As the literature world and followers fell into gloom learning about the death of noted Urdu poet Rahat Indori on Tuesday, his friend and fellow poet of the past 40 years Anjum Barabanki said, "Hindustani mushaire ka sabse bada sooraj doob gaya (The brightest sun of Indian mushaira has set)."
Indori, 70, who was being treated for Covid-19, died following a heart attack at Indore's Aurobindo Hospital on Tuesday.
It’s a big shock to the entire nation, Barabanki said. "He (Indori) was the pride of all the Urdu poets. I had been associated with him for the past 40 years. I also played an audience to him, listening to his ghazals and couplets and also read out my shayari from stage alongside him. He was a dynamic poet and was matchless. Not only in India, across the globe there were his followers and fans," he said.
Among common people, poets, politicians, etc, Indori had a vast fan base, said Barabanki. "Four or five days ago, I appeared on a TV channel taking part in a mushaira (a poetry symposium) and he called me up, greeting me for my poetry, saying, 'Your poetry was so impressive, I had to call you up and congratulate.' He also informed me that he was unwell of late. He suffered from blood pressure, diabetes, kidney issues, and so on, but at the age of 70, there wasn’t any other who roared like him from the stage and even put the youngsters to shame," Barabanki said. "He was a brave man who never feared death despite his serious ailments. He was a person who polished himself and his poetry with age magnificently."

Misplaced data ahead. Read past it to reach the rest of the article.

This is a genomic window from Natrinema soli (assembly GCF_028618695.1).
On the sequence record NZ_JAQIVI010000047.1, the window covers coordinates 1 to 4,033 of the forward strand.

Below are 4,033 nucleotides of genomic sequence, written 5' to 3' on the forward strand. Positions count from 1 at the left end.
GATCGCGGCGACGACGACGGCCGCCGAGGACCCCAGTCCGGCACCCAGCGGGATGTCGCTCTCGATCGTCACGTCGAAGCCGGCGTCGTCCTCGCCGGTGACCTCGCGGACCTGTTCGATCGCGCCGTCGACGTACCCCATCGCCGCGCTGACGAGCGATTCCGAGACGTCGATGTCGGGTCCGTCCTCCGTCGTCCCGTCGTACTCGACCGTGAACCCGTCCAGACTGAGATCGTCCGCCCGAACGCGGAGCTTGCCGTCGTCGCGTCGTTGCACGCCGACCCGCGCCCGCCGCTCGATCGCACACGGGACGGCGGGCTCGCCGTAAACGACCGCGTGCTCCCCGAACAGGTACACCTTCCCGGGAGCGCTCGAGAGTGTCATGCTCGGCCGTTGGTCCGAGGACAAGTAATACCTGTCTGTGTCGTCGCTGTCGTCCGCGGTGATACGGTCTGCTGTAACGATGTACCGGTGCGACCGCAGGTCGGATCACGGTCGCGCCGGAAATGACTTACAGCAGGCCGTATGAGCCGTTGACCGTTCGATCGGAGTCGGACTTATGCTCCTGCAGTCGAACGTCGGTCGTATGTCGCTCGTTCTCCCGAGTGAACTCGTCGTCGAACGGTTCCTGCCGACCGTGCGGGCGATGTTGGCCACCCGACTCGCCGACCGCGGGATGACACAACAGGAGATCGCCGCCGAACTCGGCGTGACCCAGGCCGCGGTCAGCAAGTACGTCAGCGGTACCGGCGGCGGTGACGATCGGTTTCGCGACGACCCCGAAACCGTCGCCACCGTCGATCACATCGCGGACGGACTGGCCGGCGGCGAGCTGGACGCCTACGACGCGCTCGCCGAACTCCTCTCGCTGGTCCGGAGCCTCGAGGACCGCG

Half the world was in awe of Indori's dressing sense, his stage delivery and flair, Barabanki noted. "There are numerous people who try to imitate his exceptional style of delivering ghazals and his poetry. He was extremely straightforward and witty. In the past 4-5 years, several prominent politicians recited his famous lines inside Parliament," he said. "He was the pride of India who was equally popular abroad."
One who has come to this world must leave; people like Indori leave but take away the shine with them, Urdu poet Mansoor Usmani said to News18. "They can’t be forgotten by us immediately as we will be remembering him and his poetry for a very long time. The colour of his poetry will be missed by all of us sorely. It’s an immense loss to the literature and social field. He had first recited his famous lines, 'Kisi ke baap ka Hindustan thodi hai (India doesn't belong to anyone's father)’ around 20-25 years ago and people often mistook it to be aimed at a certain party or politician. He had through these lines cautioned the politicians that no one is permanent in power and needs to remain impartial to everyone and think about the welfare of everyone," Usmani said.
Indori himself believed in impartiality and preserving the shared heritage of Indians and named his son ‘Satlaj’ as he believed that this heritage is mutual and does not belong to any particular class or section, said Usmani. "At his home, there was no partiality and he was a great humanitarian in the true sense."